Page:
The cupboard isn't exactly empty as they return league Defender of the Year and one of the nation's top rebounders in Joel Bolomboy and Freshman of the Year Jeremy Senglin.

 

But now a word about the Sunday passing of broadcasting legend Stuart Scott.

 

While sometimes I doubt this with the new breed, there is not a print or electronic journalist who wants to be a part of the story or event they are covering.

 

Yet all of us enjoy imparting a bit of our own style, pizzazz if you will, that doesn't just entertain but also separates our description apart from that of anyone else.

 

Well that certainly was true for Stuart Scott who brought to the airways not a different style but a new language unfamiliar to a profession that was yet and still isn't multi-cultural.

 

And he did so in spite of a corporate culture that criticized his pomp and tried to rebuke his efforts.

 

And in so doing he broke ground for not just a legion of journalists of ethnicity attracted to the profession by watching him but a following of athletes who only wanted to have their feats be recognized by his words.

 

And he did this so eloquently and professionally, without again being the story, that with his death we see some of his descriptions will remain immortal.

 

And how he lived, oh how he lived with the dreaded disease.

 

You won Stew and now enjoy the other side of the pillow.

On the road to Weber

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On your radio on the road courtesy of Beach Transportation heading to Ogden Utah and given the recent weather considerations, I just could not be more comfortable that slouched in the seat, a movie blaring over the television speakers and quite frankly I can fall asleep before they close the door on either a bus or an airplane.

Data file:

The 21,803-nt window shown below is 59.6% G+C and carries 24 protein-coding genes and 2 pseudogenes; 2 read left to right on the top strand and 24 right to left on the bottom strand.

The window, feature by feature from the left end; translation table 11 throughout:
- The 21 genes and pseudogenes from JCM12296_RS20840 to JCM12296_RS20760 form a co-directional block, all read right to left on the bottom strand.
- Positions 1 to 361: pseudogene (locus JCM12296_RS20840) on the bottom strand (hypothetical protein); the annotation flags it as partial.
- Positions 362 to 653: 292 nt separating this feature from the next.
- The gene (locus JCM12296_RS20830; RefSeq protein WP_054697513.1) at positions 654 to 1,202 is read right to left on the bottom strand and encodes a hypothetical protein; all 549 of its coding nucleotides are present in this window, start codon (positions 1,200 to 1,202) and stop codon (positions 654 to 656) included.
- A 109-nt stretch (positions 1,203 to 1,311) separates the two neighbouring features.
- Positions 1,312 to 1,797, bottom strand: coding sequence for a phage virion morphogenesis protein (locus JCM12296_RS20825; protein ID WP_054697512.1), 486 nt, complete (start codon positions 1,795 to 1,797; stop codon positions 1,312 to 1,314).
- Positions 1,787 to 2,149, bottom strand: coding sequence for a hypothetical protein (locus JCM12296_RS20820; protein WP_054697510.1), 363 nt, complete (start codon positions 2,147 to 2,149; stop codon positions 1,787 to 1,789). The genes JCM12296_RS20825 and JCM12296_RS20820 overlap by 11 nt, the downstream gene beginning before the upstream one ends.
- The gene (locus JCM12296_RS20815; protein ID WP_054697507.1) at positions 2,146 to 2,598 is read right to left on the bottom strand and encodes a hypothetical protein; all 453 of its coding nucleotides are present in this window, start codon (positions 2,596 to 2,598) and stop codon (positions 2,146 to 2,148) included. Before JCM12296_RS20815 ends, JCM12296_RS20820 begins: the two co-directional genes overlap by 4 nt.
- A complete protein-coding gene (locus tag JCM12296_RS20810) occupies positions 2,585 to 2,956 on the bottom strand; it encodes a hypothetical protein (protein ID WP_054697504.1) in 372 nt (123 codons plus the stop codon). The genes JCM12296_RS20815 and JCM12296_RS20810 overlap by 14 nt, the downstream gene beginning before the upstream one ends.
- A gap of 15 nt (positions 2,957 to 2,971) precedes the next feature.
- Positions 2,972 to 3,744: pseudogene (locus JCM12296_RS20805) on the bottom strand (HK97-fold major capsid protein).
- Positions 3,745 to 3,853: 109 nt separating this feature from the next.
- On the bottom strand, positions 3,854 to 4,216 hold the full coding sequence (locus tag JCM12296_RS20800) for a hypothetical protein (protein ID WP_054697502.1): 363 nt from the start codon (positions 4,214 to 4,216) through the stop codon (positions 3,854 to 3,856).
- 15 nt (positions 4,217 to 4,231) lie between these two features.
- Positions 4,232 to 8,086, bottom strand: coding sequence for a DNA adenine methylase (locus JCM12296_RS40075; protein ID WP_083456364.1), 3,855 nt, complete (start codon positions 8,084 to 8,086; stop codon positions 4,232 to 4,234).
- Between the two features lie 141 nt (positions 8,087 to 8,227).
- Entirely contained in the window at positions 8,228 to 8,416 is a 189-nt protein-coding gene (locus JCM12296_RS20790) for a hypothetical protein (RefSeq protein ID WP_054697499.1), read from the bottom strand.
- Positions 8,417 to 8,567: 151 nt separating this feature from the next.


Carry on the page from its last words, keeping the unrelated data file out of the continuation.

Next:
Sometimes though that is much to the chagrin of the shoulder of my seatmate but well that's just for another time.

 

There is no dispute that reigning Big Sky Conference champion Weber State has been a dominant force in the league.

 

Weber State Head Coach Randy Rahe has just enjoyed a wealth of success in Ogden and while the Grizzlies in the conference tournament in 2013 and 2012 and in the semi-final round in 2011 had his number, the Wildcats have been a terror in league games.

 

In his ninth season the diminutive Rahe is the only circuit coach in history to claim a quartet of Coach of the year honors and despite starting 0-2 on the road this season he has won 70 of 90 league games in the last five-plus seasons.

 

He is second on the league's all-time conference win list with 106, only the fifth to exceed the Century mark, stands fifth in all-time victories and his teams have captured double-figure circuit wins in each of his seasons.

 

Under Rahe, Weber State has captured four regular season crowns and a pair of titles while advancing to at least the league semi-final round all eight of his seasons.

 

Like Montana, Weber State has won nine Big Sky titles but is virtually unbeatable at raucous Dee Events Center where legions of fans virtually hang from the stands over the top of the team's benches.

 

But fans you don't graduate guys like Davion Berry, Kyle Tresnak and Jordan Richardson without it taking a toll. They represent 38 points-per-game and along with Jeremy Senglin and Joel Bolomboy started every Wildcat game last season.

 

So in the purest sense this Wildcat team that was picked to repeat as league champ is like Montana, a work in progress and catching them in Ogden early in the league season is probably a bit of an advantage.

 

We'll scout the game tomorrow.   

 

Griz hoops head to Weber

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The basketball show returns to the airways Tuesday night from Brooks and Browns in Missoula as long as this beleaguered scribe can figure a way out of his football-field length driveway.